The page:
Hollywood Hotel
 
In the latter half of 1995, I moved into a place called the Hollywood Hotel -- it was a boarding house for the poorest people. I stayed there for about two and a half months. I spent my time doing nothing much -- I generally spent most of it up in the bedroom, and never came down without good reason. I liked to remain secluded and cut off from the world. Up there, in my tiny first-floor room, I could waste as much time as I liked, without regret. Often I spent the whole morning in bed, and spent the whole afternoon reading, or writing my diary. Occasionally I got around to letter-writing. The decision to live in the Hollywood Hotel was not my own -- I felt that I had been dumped there by the psychiatric hospital where I had been staying previously. What with my refusal to go home to my parents, this was the only place they could find in which to place me. It was the first time I had ever lived alone.
    It wasn't boring, at first -- time seemed to pass quickly. But one thing I hated about it was the food. The hotel only provided two meals per day. Residents had no choice in what they ate -- we just had to eat what we were given. Even at breakfast -- it was always porridge (or sometimes weeties) and toast. I asked the staff if there was anything to spread on the toast -- they looked around and found me something. It resembled strawberry jam, but it was so hard, one couldn't spread it evenly. The dinners were not too bad, usually, but I always like to have a lot of tomato sauce with everything, and the tomato sauce they provided me with was fermented. Eventually I eased the food situation by bringing my own jam to the breakfast table, and my own tomato-sauce to the dinner table. I never used to buy lunch for myself -- I had to be very careful with spending any money because my income was almost equal to my rent. If I had adopted a routine of buying lunch every day, then my savings account would have steadily declined. And there was no breakfast on weekends.
    I was in a constant state of hunger. I don't feel hunger as acutely as most people, and I can always resist it. But in the Hollywood Hotel, when I saw delicious food on T.V., I felt an intense desire to eat. I remember one time I was watching the David Letterman show and Dave was handling this big lump of pizza-dough while he spoke to the audience -- and I was thinking, "Why doesn't he eat it? Go on, just take one bite out of it!", but he didn't. I felt that if I had seen him eating the pizza-dough, I could have vicariously satisfied my own longings. And there were many times I had dreams where I was walking amongst giant piles of delicious food and gorging myself. But I was following my own rules, and one of them was to spend as little extra money on food as possible, because the price of food was included in the rent.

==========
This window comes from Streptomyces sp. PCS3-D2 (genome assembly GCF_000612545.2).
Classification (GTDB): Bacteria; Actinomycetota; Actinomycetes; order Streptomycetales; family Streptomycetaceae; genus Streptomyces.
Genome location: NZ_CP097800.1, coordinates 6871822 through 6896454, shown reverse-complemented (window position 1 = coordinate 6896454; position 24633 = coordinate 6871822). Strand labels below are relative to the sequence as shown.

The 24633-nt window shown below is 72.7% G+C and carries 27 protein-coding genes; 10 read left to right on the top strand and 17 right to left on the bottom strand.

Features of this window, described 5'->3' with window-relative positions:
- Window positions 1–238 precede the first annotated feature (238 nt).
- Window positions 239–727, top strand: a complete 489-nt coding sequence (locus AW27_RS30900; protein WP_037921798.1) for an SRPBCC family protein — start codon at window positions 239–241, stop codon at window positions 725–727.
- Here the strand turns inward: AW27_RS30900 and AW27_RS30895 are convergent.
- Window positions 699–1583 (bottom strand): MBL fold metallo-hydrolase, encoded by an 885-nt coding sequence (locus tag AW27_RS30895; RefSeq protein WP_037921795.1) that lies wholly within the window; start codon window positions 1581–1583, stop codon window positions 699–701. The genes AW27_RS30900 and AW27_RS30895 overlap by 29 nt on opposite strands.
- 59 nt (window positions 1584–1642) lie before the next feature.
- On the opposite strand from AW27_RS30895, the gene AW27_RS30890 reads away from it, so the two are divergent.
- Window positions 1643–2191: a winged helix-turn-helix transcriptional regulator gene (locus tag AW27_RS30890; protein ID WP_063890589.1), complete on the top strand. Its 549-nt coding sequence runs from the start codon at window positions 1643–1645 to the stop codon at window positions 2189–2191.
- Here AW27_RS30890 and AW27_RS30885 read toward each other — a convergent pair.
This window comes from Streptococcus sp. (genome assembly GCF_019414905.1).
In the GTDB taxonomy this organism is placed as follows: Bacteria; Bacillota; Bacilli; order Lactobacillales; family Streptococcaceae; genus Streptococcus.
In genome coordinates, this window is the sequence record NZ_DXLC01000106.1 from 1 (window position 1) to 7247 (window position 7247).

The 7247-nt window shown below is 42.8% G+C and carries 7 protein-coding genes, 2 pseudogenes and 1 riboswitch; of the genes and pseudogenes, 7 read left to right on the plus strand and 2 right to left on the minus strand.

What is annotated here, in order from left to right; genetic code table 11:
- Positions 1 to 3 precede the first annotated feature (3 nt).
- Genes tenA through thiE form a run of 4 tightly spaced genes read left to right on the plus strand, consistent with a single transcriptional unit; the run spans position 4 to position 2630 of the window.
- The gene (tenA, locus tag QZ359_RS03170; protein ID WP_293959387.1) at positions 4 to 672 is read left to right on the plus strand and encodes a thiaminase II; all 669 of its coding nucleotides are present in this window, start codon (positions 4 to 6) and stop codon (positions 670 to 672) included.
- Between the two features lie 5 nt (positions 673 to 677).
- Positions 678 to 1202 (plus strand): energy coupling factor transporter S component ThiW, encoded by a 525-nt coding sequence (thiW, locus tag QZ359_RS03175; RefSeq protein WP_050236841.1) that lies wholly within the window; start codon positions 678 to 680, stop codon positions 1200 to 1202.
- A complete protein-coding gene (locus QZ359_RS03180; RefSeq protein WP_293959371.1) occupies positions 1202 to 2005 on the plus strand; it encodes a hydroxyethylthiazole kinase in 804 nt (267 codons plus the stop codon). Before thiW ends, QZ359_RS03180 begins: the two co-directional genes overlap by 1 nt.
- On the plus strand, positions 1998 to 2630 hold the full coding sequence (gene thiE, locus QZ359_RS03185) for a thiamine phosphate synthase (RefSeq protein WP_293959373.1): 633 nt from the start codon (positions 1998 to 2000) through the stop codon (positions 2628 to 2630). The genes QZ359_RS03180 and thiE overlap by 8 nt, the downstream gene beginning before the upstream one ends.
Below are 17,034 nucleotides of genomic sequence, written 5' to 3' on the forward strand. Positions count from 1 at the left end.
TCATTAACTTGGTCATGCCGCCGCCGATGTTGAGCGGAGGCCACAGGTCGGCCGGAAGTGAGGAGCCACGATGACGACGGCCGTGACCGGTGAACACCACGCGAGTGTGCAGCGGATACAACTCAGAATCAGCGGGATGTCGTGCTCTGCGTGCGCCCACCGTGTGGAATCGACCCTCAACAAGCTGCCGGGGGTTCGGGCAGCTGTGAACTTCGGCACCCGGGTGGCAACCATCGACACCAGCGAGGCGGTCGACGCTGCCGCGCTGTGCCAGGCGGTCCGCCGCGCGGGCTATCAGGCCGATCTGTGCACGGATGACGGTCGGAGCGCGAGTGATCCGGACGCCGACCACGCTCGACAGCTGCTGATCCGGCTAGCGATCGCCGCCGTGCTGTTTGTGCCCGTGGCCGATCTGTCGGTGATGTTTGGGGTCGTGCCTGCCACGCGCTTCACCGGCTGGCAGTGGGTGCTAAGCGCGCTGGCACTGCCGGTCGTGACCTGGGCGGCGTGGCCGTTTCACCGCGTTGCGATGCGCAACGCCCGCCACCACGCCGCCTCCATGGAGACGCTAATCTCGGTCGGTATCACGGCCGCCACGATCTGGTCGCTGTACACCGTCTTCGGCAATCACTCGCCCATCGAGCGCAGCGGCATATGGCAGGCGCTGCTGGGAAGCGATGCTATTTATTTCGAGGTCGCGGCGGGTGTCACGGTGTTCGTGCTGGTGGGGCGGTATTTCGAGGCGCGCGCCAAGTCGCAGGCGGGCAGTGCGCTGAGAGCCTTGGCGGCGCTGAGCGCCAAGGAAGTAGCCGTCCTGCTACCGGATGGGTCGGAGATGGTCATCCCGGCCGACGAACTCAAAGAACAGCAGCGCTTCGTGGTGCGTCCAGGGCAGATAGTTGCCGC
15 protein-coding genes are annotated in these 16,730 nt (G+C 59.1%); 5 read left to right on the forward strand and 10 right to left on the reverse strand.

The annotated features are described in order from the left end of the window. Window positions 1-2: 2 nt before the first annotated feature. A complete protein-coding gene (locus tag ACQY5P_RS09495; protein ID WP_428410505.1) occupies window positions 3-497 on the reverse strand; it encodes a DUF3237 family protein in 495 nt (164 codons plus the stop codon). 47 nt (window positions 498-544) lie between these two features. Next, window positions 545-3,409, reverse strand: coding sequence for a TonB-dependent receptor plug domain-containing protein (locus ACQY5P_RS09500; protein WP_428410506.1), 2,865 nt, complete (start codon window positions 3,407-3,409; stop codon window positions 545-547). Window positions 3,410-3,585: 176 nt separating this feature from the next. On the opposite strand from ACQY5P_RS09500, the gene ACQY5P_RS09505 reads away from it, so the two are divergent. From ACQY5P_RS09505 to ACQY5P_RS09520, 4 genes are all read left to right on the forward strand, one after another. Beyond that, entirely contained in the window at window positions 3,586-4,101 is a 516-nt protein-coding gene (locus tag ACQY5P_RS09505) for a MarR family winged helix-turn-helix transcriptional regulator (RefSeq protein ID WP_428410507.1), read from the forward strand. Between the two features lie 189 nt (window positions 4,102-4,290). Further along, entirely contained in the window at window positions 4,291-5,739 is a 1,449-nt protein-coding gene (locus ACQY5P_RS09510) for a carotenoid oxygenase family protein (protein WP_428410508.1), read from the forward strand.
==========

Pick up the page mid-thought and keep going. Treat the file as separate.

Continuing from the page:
I was in such a state of malnutrition, I became sick during August and threw up several times in the little sink in my room. The vomiting happened at night -- when I awoke in the morning I found that the sink was still clogged with vomit. Later I embarked on the unpleasant task of unclogging it, by scooping the filthy water out with a cup and tossing it out the window. I also had to remove some of the chunks individually, using a paper-clip shaped into tweezers. Then I went to the supermarket and bought a scouring-cloth to clean the sides of the sink -- it ended up a great deal cleaner than it was when I moved in.
    My sister Melanie came to visit me sometimes in the hotel -- she took me out to dinner once on July 4th and showed me some leaflets about activities and little courses I could do. But I didn't pay much attention to that. She also took my clothes to her house at one point and washed them all, because they were getting dirty and I didn't care. I didn't want her to interfere, but Melanie represented the future for me. I knew that she would later help me to find a decent source of income and eventually get out of this place, and that I would be willing to co-operate with her after a certain date. Whenever she visited me and took me out, it was like stepping into a world which I would soon be a part of, a world of warm rooms and good food and money. She made an attempt to help me to be more social -- she said I ought to ask questions so as to get to know people and then they would like me and I would have more friends and be happy. But I knew it wouldn't work because I couldn't think of questions to ask people and I wasn't really interested.